Today is the day.
My baby boy is twenty weeks old.
Twenty weeks was the personal breastfeeding goal I set when I got pregnant.
I made it.
I may have shed a few tears of joy, for if you’d told me nineteen weeks ago, that I would still be breastfeeding him, even at six weeks old, I’d have laughed in your face.
My breastfeeding journey has been bumpy to say the least. It started rough, got rougher, and, even a couple months ago, we were still having some issues.
It’s very hard to have an opinion on feeding your baby.
Let’s just take a moment for that to sink in.
It’s very hard to HAVE an opinion on feeding your baby.
It’s even harder to share it. Even with your nearest and dearest.
Regardless of how you feed your child, people will judge you.
Let’s just take a moment for THAT to sink in.
Judged for how you feed your baby? What has this world come to?
You may say that you don’t care what “people” think. But when you’ve just delivered this teenie tiny, wholly dependent on you, baby, and you’ve been catapulted into the throws of parenthood, for the first few weeks, it’s tough.
Choose breast, and there’s an overwhelming pressure to succeed. Whether actual, fictional or solely from yourself, expectations are high.
Choose breast, and, while I’m told it’s best, it’s certainly not easiest. (Though, having had to solely bottle feed Lewis for two twenty four hour periods in the last twenty weeks, I’m not convinced bottle feeding is exactly easy. That screaming while he was waiting for his bottle to be made, was heart wrenching).
It’s the most natural thing in the world, ‘they’ say.
It’s a beautiful thing, ‘they’ say.
However, from the minute Lewis was born, it wasn’t ‘natural’ at all, our little 7lb 6oz bundle of joy, dropped to 6lbs 8oz, and, instead of helping me, all of our medical professionals were pushing formula. Not just offering an alternative, or supplementation, no, I mean pushing, hard. Which, for a first time mother with breastfeeding issues, who was originally resolved to breastfeed, no matter what – is a VERY attractive back door out.
I had no support from my nurses or doctors.
That left me in a scary place, and I came dangerously close to quitting, more than once.
Almost every day.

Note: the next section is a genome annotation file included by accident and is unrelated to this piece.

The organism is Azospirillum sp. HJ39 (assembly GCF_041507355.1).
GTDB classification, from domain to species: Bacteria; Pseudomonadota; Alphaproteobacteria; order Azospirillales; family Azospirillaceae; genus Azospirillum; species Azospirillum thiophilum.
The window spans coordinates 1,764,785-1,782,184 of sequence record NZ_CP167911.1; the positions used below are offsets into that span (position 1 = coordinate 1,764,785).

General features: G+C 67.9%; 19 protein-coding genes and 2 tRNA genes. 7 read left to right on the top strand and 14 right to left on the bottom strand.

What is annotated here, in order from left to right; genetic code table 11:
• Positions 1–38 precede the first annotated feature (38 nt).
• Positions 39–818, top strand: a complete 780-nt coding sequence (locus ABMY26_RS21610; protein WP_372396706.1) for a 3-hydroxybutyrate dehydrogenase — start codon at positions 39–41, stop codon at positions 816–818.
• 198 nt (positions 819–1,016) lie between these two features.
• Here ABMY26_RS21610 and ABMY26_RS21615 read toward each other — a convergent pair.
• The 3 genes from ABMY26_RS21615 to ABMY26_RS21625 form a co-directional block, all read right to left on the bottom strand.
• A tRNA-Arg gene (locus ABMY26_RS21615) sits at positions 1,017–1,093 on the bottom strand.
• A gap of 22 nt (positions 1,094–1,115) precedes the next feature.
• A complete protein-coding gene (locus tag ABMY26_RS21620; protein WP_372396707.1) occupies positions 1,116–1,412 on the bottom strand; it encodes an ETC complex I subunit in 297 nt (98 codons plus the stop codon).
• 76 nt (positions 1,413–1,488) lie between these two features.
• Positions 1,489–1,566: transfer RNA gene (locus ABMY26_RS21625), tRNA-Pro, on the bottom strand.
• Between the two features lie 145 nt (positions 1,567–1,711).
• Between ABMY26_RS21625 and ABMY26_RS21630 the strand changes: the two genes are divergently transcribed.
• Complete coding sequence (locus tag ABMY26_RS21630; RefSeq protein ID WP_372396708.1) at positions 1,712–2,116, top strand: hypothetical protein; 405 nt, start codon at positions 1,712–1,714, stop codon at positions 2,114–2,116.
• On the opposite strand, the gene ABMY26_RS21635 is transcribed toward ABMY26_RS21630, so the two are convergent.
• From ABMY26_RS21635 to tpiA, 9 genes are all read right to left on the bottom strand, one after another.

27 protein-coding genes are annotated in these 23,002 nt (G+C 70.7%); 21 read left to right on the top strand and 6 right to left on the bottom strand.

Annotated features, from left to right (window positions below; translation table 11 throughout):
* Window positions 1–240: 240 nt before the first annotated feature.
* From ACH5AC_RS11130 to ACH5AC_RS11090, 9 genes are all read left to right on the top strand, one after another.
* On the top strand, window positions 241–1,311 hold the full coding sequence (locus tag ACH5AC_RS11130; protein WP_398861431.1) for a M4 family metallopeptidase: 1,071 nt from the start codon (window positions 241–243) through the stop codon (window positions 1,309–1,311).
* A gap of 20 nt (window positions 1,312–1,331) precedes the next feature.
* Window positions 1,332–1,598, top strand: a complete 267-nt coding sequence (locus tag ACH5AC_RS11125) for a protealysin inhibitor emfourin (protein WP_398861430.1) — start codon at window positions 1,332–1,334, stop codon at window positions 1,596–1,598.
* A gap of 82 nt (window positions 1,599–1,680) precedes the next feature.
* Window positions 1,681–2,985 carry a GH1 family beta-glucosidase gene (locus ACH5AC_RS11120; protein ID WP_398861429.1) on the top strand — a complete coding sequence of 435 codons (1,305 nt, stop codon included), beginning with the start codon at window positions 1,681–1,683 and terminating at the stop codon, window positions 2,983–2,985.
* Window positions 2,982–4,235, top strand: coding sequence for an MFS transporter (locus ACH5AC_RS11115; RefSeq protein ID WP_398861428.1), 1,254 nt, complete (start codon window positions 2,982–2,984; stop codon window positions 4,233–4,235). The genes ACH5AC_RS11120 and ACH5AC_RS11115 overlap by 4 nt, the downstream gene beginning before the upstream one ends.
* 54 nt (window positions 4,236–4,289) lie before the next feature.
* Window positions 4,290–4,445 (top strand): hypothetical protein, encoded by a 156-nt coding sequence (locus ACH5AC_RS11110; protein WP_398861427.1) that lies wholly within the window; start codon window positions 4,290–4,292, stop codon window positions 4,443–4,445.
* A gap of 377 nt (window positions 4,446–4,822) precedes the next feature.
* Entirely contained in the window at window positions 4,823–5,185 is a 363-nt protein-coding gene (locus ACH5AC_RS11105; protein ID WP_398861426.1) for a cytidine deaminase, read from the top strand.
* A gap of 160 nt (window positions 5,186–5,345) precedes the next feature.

I wouldn’t have ever described myself as a ‘lactivist’, or ‘crunchy’, just some chick who wanted to give breastfeeding a fair shot. Not because I believe formula is the devil, (I was raised on it and I turned out grand) but, firstly, I’m cheap and begrudge paying for a can of formula, if I have the means to feed my child myself, and, two, having a pediatric dietician as a best friend who has educated me on the medical benefits of breastfeeding – I was resolved to try, or have her turn up on my doorstep and slap me!
I have pretty much bucked every trend or piece of advice they tell you, exclusively breastfeed for at least eight weeks, don’t give them a pacifier, don’t take milk ‘enhancers’ to bulk up your supply, don’t do this, this, this or this. Well, I have pumped from day one and Lewis has not only fed from me, but he has had a pacifier, a nipple shield and bottles – thankfully, with no nipple confusion. I’m aware that we are very lucky with this, though, had he developed nipple confusion, on top of our existing issues – I’m pretty sure I’d have quit. That would have been the straw that broke the camels back.
I think a lot of my success has been due to a very easy going baby. As long as he got his food, he didn’t care about the process of how.
He did have 8oz of formula. My pediatrician gave my husband a bottle to give to him, because ‘he’s lost too much weight’, she said. Well if he didn’t chug that bottle down, and if I didn’t cry my eyes out at being such a failure at something ‘they’ said was so very natural.